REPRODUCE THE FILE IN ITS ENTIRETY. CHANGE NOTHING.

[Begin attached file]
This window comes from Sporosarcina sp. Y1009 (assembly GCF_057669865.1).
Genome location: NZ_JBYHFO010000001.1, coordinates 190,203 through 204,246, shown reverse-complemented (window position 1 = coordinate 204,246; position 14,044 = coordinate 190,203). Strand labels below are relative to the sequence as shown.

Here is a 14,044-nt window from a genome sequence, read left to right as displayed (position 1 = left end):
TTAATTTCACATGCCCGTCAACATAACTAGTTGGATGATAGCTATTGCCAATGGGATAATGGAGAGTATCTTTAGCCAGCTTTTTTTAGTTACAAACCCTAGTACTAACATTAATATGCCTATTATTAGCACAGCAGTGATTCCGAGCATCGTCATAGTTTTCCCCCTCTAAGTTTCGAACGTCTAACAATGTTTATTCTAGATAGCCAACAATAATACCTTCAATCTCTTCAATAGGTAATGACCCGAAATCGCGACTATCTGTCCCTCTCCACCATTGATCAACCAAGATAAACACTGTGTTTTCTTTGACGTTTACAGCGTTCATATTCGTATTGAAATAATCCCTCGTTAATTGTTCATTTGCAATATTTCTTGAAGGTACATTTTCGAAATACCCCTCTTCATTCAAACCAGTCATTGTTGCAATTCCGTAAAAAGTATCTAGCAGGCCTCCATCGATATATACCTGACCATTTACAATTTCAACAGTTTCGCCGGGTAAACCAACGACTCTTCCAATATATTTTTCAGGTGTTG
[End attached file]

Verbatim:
This window comes from Sporosarcina sp. Y1009 (assembly GCF_057669865.1).
Genome location: NZ_JBYHFO010000001.1, coordinates 190,203 through 204,246, shown reverse-complemented (window position 1 = coordinate 204,246; position 14,044 = coordinate 190,203). Strand labels below are relative to the sequence as shown.

Here is a 14,044-nt window from a genome sequence, read left to right as displayed (position 1 = left end):
TTAATTTCACATGCCCGTCAACATAACTAGTTGGATGATAGCTATTGCCAATGGGATAATGGAGAGTATCTTTAGCCAGCTTTTTTTAGTTACAAACCCTAGTACTAACATTAATATGCCTATTATTAGCACAGCAGTGATTCCGAGCATCGTCATAGTTTTCCCCCTCTAAGTTTCGAACGTCTAACAATGTTTATTCTAGATAGCCAACAATAATACCTTCAATCTCTTCAATAGGTAATGACCCGAAATCGCGACTATCTGTCCCTCTCCACCATTGATCAACCAAGATAAACACTGTGTTTTCTTTGACGTTTACAGCGTTCATATTCGTATTGAAATAATCCCTCGTTAATTGTTCATTTGCAATATTTCTTGAAGGTACATTTTCGAAATACCCCTCTTCATTCAAACCAGTCATTGTTGCAATTCCGTAAAAAGTATCTAGCAGGCCTCCATCGATATATACCTGACCATTTACAATTTCAACAGTTTCGCCGGGTAAACCAACGACTCTTCCAATATATTTTTCAGGTGTTG